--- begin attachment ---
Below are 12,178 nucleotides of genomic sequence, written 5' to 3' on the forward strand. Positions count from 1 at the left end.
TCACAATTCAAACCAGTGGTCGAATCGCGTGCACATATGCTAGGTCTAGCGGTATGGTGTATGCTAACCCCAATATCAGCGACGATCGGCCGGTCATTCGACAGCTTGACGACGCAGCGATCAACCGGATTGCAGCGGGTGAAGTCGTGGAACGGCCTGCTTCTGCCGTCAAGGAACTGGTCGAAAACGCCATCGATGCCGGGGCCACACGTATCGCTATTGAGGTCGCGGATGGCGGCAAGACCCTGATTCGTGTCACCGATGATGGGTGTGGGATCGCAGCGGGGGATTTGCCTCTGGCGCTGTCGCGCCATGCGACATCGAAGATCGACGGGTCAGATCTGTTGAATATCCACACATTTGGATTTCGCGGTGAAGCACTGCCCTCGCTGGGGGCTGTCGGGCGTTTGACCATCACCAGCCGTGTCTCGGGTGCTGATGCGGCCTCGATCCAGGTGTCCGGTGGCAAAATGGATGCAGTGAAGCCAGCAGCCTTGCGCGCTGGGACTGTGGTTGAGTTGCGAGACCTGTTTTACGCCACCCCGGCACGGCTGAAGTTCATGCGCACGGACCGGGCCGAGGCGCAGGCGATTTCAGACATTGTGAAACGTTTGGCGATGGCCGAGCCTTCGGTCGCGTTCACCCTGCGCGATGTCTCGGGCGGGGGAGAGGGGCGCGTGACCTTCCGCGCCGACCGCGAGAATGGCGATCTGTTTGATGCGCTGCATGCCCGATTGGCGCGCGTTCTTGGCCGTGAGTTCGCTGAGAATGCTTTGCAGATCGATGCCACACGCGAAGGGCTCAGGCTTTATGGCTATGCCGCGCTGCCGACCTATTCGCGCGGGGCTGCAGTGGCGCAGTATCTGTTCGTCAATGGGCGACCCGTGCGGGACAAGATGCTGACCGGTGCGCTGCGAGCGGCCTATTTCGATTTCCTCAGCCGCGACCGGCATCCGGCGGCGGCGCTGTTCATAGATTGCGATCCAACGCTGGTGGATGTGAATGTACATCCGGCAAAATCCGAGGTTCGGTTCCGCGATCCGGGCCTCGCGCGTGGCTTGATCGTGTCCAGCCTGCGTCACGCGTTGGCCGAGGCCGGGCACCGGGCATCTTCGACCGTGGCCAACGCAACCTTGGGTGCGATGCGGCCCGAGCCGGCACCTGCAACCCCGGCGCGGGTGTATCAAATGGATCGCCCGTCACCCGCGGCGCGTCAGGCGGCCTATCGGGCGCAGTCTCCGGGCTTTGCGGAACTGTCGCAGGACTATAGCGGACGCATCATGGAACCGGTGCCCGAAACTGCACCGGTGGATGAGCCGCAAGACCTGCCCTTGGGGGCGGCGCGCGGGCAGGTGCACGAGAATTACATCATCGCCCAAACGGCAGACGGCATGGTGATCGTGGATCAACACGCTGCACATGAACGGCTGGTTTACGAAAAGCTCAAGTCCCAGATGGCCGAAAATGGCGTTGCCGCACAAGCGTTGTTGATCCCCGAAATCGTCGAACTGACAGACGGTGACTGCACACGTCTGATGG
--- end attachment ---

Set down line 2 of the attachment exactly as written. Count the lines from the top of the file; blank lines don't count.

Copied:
TCACAATTCAAACCAGTGGTCGAATCGCGTGCACATATGCTAGGTCTAGCGGTATGGTGTATGCTAACCCCAATATCAGCGACGATCGGCCGGTCATTCGACAGCTTGACGACGCAGCGATCAACCGGATTGCAGCGGGTGAAGTCGTGGAACGGCCTGCTTCTGCCGTCAAGGAACTGGTCGAAAACGCCATCGATGCCGGGGCCACACGTATCGCTATTGAGGTCGCGGATGGCGGCAAGACCCTGATTCGTGTCACCGATGATGGGTGTGGGATCGCAGCGGGGGATTTGCCTCTGGCGCTGTCGCGCCATGCGACATCGAAGATCGACGGGTCAGATCTGTTGAATATCCACACATTTGGATTTCGCGGTGAAGCACTGCCCTCGCTGGGGGCTGTCGGGCGTTTGACCATCACCAGCCGTGTCTCGGGTGCTGATGCGGCCTCGATCCAGGTGTCCGGTGGCAAAATGGATGCAGTGAAGCCAGCAGCCTTGCGCGCTGGGACTGTGGTTGAGTTGCGAGACCTGTTTTACGCCACCCCGGCACGGCTGAAGTTCATGCGCACGGACCGGGCCGAGGCGCAGGCGATTTCAGACATTGTGAAACGTTTGGCGATGGCCGAGCCTTCGGTCGCGTTCACCCTGCGCGATGTCTCGGGCGGGGGAGAGGGGCGCGTGACCTTCCGCGCCGACCGCGAGAATGGCGATCTGTTTGATGCGCTGCATGCCCGATTGGCGCGCGTTCTTGGCCGTGAGTTCGCTGAGAATGCTTTGCAGATCGATGCCACACGCGAAGGGCTCAGGCTTTATGGCTATGCCGCGCTGCCGACCTATTCGCGCGGGGCTGCAGTGGCGCAGTATCTGTTCGTCAATGGGCGACCCGTGCGGGACAAGATGCTGACCGGTGCGCTGCGAGCGGCCTATTTCGATTTCCTCAGCCGCGACCGGCATCCGGCGGCGGCGCTGTTCATAGATTGCGATCCAACGCTGGTGGATGTGAATGTACATCCGGCAAAATCCGAGGTTCGGTTCCGCGATCCGGGCCTCGCGCGTGGCTTGATCGTGTCCAGCCTGCGTCACGCGTTGGCCGAGGCCGGGCACCGGGCATCTTCGACCGTGGCCAACGCAACCTTGGGTGCGATGCGGCCCGAGCCGGCACCTGCAACCCCGGCGCGGGTGTATCAAATGGATCGCCCGTCACCCGCGGCGCGTCAGGCGGCCTATCGGGCGCAGTCTCCGGGCTTTGCGGAACTGTCGCAGGACTATAGCGGACGCATCATGGAACCGGTGCCCGAAACTGCACCGGTGGATGAGCCGCAAGACCTGCCCTTGGGGGCGGCGCGCGGGCAGGTGCACGAGAATTACATCATCGCCCAAACGGCAGACGGCATGGTGATCGTGGATCAACACGCTGCACATGAACGGCTGGTTTACGAAAAGCTCAAGTCCCAGATGGCCGAAAATGGCGTTGCCGCACAAGCGTTGTTGATCCCCGAAATCGTCGAACTGACAGACGGTGACTGCACACGTCTGATGG